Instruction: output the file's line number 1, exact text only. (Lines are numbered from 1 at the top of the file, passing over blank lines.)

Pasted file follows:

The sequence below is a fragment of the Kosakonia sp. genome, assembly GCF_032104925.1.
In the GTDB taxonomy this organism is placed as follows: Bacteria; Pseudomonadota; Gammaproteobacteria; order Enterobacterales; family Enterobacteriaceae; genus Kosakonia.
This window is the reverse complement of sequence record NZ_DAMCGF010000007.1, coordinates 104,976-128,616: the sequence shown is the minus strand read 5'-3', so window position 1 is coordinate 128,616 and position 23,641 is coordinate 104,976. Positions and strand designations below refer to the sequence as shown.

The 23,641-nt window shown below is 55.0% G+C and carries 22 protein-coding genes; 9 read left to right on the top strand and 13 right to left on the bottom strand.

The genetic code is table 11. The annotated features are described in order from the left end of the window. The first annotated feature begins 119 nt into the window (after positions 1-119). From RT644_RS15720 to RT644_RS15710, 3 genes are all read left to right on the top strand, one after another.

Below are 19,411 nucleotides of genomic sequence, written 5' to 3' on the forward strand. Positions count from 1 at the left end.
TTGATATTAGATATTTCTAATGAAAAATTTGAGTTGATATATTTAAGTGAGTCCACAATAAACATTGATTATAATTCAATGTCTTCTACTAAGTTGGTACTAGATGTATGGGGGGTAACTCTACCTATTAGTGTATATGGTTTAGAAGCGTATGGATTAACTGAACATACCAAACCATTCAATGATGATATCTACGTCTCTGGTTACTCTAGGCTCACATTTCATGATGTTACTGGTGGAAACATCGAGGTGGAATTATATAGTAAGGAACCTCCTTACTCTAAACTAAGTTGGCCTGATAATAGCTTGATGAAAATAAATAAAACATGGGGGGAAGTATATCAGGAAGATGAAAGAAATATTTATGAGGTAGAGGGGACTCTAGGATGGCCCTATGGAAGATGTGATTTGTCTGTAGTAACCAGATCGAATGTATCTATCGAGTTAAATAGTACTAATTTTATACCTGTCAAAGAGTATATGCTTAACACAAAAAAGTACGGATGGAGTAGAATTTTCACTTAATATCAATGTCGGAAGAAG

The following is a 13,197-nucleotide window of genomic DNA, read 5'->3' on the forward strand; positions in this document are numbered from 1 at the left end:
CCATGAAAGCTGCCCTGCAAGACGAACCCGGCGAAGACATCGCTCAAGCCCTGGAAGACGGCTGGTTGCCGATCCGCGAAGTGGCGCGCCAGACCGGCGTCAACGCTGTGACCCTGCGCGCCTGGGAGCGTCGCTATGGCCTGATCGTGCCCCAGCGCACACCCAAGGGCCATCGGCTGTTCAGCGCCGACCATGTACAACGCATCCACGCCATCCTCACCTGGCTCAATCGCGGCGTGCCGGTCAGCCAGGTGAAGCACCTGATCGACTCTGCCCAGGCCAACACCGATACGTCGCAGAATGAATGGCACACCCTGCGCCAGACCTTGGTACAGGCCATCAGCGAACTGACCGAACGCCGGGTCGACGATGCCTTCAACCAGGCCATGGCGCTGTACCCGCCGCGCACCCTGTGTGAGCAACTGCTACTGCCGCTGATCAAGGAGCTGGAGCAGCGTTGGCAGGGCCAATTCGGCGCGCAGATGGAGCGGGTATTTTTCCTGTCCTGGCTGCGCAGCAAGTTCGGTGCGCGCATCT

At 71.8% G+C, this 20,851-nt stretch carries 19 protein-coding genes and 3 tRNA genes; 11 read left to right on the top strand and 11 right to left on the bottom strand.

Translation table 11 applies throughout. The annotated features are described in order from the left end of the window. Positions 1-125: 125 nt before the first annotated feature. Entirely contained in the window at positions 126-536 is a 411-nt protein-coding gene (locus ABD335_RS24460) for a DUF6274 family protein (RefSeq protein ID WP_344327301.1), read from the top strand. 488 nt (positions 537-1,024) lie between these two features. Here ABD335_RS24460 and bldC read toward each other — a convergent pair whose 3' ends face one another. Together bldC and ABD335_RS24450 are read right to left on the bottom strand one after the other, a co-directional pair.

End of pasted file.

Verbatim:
The sequence below is a fragment of the Kosakonia sp. genome, assembly GCF_032104925.1.